Here’s why the Brave browser is blocking Google’s new FLoC tracking

Google is in the final stages of releasing a new user data collection tool for Chrome to replace third-party cookies. Called FLoC (Federated Learning of Cohorts), the tool will collect your internet browsing history and assign you to a cohort of users. Google says that FLoC is a technology that will improve user privacy while still allowing it to sell personalized ads online, which increases its bottom line.

FLoC has received plenty of criticism so far, just as Google started a pilot that automatically enrolls many Chrome users into FLoC tracking without their knowledge. The fact that the test isn’t opt-in for users is pretty telling of Google’s intention to have FLoC enabled by default. As it is right now, you won’t find FLoC-blocking language in the Settings app to prevent Google from tracking you with the tech if you get recruited in the pilot. The Electronic Frontier Foundation (EFF) created a website to tell you if you’re “FLoCed,” and there is a way to opt out of tracking — you have to disable third-party cookies in Chrome. The EFF has voiced its FLoC concerns quite loudly in the past few weeks, explaining why the tech is a terrible idea for users, potentially leading to privacy issues.

Google’s competitors have started deploying anti-FLoC products. DuckDuckGo Search will disable FLoC tracking by default, and the company updated its Chrome extension to block FLoC. Brave, the private browser that pays you to see ads, will also block FLoC tracking online. That’s not a surprise. But the company also penned a lengthy blog post to explain why FLoC is bad for privacy, and everyone should opt out of it, whether it’s end-users or websites.

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Peter Snyder, Senior Privacy Researcher at Brave, and Brendan Eich, CEO and co-founder of Brave, co-authored the blog post explaining “why Brave disables FLoC.”

They noted that companies are finally forced to respect user privacy, adding that it’s “disappointing to see Google, instead of taking the present opportunity to help design and build a user-first, privacy-first Web, proposing and immediately shipping in Chrome a set of smaller, ad-tech-conserving changes, which explicitly prioritize maintaining the structure of the Web advertising ecosystem as Google sees it.”

The two Brave execs also provided a few examples where FLoC will impact users’ privacy and websites because of Google’s way of setting the rules for what privacy means.

Chrome FLoC will collect all user data, ignoring whether the user wants to share any of it. Again, the service will be opt-out, meaning people will have to block data collection actively.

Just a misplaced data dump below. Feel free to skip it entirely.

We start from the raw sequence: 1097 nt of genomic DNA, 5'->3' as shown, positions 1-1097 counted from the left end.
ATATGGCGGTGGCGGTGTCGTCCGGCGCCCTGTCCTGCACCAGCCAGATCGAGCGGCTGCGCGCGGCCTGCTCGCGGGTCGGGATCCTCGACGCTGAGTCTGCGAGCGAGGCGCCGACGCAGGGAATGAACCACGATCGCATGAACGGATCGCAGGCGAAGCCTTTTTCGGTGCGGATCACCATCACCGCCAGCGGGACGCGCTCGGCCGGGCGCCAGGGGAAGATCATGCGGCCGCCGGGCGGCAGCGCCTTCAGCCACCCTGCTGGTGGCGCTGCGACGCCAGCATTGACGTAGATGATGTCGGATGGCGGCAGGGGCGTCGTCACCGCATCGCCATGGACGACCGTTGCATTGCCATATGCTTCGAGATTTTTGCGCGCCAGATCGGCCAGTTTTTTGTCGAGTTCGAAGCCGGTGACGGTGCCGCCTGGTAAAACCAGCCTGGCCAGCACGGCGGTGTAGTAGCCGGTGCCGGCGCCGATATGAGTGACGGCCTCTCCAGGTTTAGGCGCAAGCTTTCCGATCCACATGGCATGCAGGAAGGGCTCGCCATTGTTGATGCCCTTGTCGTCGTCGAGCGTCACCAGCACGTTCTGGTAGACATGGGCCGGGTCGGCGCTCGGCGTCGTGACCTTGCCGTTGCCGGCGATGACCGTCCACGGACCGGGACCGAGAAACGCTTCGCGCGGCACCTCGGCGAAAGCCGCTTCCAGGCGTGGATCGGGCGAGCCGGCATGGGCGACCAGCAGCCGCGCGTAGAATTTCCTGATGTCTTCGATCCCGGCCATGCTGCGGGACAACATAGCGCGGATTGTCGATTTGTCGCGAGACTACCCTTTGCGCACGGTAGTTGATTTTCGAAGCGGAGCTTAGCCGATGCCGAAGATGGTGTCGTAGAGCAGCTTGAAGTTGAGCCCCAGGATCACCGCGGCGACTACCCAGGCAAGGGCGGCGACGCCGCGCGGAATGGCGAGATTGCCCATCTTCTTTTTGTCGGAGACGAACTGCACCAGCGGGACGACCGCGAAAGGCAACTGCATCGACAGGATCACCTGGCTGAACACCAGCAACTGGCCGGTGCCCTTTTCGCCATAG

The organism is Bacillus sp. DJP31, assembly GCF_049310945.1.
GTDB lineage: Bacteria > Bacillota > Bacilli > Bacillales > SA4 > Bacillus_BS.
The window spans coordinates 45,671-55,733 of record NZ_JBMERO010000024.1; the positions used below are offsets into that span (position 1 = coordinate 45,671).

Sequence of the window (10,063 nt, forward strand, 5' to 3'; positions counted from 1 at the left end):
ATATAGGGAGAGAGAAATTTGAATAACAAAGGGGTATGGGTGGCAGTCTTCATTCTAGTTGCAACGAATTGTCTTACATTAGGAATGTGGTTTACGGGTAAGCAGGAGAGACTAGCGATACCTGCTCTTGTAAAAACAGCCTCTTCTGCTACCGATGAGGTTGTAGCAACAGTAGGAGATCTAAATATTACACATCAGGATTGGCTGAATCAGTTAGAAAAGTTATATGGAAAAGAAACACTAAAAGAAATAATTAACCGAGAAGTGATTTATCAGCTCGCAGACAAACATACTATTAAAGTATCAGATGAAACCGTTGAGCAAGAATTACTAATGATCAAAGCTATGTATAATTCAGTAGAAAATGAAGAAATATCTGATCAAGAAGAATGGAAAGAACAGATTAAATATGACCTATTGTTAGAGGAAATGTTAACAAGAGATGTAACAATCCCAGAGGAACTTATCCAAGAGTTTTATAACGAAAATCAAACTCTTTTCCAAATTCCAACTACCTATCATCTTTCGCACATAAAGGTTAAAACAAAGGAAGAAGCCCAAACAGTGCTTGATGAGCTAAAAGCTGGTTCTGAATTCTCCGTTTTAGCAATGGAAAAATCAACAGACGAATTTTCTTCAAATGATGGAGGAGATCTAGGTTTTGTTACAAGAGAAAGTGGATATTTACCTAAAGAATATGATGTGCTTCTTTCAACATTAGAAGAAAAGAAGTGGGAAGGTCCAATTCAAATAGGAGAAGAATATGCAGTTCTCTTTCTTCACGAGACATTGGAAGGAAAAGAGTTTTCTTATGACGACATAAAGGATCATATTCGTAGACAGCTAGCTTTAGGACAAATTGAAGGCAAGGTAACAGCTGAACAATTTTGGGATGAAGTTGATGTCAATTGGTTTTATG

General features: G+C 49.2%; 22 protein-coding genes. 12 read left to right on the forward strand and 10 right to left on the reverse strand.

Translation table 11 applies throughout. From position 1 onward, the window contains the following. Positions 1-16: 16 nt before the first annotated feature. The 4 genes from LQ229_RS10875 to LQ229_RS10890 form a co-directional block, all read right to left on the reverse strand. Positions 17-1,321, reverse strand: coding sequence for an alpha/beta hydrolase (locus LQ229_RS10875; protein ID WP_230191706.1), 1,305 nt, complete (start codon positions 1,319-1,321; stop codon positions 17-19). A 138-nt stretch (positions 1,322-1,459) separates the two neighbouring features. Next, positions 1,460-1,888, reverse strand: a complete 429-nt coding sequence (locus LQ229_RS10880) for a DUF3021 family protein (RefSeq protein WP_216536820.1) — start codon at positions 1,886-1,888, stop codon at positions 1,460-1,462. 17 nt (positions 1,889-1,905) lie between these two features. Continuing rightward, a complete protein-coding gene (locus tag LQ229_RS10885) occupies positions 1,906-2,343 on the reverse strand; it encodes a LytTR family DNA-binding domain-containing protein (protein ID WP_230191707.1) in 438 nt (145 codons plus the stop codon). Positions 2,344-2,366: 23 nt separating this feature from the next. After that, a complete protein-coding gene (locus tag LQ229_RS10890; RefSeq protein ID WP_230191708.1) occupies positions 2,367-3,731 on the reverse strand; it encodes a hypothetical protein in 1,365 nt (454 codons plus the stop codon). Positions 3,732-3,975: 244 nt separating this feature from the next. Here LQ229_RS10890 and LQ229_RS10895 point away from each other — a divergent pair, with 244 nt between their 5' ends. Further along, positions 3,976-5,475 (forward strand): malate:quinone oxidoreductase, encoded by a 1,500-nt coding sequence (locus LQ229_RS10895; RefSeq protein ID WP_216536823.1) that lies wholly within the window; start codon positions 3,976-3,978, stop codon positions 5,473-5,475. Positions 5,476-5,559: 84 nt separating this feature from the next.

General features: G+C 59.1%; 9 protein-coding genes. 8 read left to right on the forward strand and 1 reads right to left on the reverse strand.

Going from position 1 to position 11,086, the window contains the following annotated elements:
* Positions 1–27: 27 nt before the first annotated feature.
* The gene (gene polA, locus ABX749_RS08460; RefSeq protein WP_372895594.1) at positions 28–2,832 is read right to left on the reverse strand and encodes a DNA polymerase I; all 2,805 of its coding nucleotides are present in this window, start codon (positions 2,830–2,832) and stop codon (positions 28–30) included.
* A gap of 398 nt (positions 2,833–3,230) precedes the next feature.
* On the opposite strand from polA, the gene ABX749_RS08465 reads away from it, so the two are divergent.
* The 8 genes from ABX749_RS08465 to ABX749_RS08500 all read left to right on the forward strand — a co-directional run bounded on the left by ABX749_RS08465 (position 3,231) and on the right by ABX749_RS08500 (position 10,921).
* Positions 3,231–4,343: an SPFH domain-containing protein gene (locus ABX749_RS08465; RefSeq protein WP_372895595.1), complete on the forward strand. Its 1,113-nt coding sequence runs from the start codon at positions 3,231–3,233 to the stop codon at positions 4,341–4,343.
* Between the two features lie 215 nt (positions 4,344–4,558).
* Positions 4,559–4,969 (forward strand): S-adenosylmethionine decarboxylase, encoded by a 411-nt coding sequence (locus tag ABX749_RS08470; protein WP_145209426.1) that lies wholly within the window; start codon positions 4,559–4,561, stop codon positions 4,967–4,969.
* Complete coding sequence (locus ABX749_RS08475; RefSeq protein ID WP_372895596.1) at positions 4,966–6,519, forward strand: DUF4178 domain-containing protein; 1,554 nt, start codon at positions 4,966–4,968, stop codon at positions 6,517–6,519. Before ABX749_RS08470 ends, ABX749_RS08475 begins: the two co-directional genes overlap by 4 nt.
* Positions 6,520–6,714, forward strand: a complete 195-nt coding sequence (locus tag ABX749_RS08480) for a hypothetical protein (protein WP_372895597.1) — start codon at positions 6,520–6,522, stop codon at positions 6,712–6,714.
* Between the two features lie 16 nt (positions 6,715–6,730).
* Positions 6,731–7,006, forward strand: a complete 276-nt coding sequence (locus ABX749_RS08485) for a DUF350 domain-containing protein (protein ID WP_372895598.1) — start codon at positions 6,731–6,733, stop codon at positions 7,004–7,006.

Google defends FLoC as not privacy-harming because interest cohorts are designed to be not unique to a user, using k-anonymity protections. This shows a mistaken idea of what privacy is. Many things about a person are i) not unique, but still ii) personal and important, and shouldn’t be shared without consent. Whether I prefer to wear ‘men’s’ or ‘women’s’ clothes, whether I live according to my professed religion, whether I believe vaccines are a scam, or whether I am a gun owner, or a Brony-fan, or a million other things, are all aspects of our lives that we might like to share with some people but not others, and under our terms and control.

Google will set rules to prevent sensitive data collection, which will not apply to everyone:

The idea of creating a global list of ‘sensitive categories’ is illogical and immoral. Whether a behavior is ‘sensitive’ varies wildly across people. One’s mom may not find her interest in ‘women’s clothes’ a private part of her identity, but one’s dad might (or might not! but, plainly, Google isn’t the appropriate party to make that choice). Similarly, an adult happily expecting a child might not find their interest in ‘baby goods’ particularly sensitive, but a scared and nervous teenager might. More broadly, interests that are banal to one person, might be sensitive, private or even dangerous to another person.

FLoC might allow some sites to spy on their competitors and potentially harm business:

Here is a synthetic but demonstrative example. Say I run a website selling polka music, and I serve a dedicated community of die-hard polka fans. My site is successful because I’ve identified a niche market that is poorly served elsewhere, which allows me to charge higher than, say, Amazon prices. However, FLoC may stick users browsing in Chrome in a ‘polka music lover’ cohort, and begin having my users broadcast their ‘polka love’ to other sites, including Amazon. Amazon could then peel off my polka-record buyers, leaving me worse off.

The Brave execs also pointed out that FLoC is designed to be enabled by default, urging everyone to disable it. “We suspect that Google has made FLoC opt-out (for sites and users) because Google knows that an opt-in, privacy harming system would likely never reach the scale needed to induce advertisers to use it.”

Chrome users looking for a browser alternative built on the same Chromium engine that can look and feel like Chrome, complete with Chrome extensions support, can take Brave out for a spin.

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